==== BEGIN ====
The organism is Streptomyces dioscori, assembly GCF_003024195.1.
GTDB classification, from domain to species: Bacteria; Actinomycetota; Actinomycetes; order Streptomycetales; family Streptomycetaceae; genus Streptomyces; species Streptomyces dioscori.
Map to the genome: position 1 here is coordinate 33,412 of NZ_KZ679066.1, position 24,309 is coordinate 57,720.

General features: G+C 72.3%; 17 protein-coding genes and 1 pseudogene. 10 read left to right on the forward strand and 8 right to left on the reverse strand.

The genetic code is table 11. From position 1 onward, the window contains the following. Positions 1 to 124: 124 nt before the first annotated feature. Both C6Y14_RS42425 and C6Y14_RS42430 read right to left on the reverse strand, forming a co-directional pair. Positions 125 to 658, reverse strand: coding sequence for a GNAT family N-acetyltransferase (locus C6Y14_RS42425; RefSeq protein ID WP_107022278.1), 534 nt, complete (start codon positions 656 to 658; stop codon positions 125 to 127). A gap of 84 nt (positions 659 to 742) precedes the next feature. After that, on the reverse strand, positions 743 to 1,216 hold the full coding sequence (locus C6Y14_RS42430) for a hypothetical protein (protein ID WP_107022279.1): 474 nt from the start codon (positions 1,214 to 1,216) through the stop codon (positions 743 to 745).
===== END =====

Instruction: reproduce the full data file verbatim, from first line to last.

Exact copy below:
The organism is Streptomyces dioscori, assembly GCF_003024195.1.
GTDB classification, from domain to species: Bacteria; Actinomycetota; Actinomycetes; order Streptomycetales; family Streptomycetaceae; genus Streptomyces; species Streptomyces dioscori.
Map to the genome: position 1 here is coordinate 33,412 of NZ_KZ679066.1, position 24,309 is coordinate 57,720.

General features: G+C 72.3%; 17 protein-coding genes and 1 pseudogene. 10 read left to right on the forward strand and 8 right to left on the reverse strand.

The genetic code is table 11. From position 1 onward, the window contains the following. Positions 1 to 124: 124 nt before the first annotated feature. Both C6Y14_RS42425 and C6Y14_RS42430 read right to left on the reverse strand, forming a co-directional pair. Positions 125 to 658, reverse strand: coding sequence for a GNAT family N-acetyltransferase (locus C6Y14_RS42425; RefSeq protein ID WP_107022278.1), 534 nt, complete (start codon positions 656 to 658; stop codon positions 125 to 127). A gap of 84 nt (positions 659 to 742) precedes the next feature. After that, on the reverse strand, positions 743 to 1,216 hold the full coding sequence (locus C6Y14_RS42430) for a hypothetical protein (protein ID WP_107022279.1): 474 nt from the start codon (positions 1,214 to 1,216) through the stop codon (positions 743 to 745).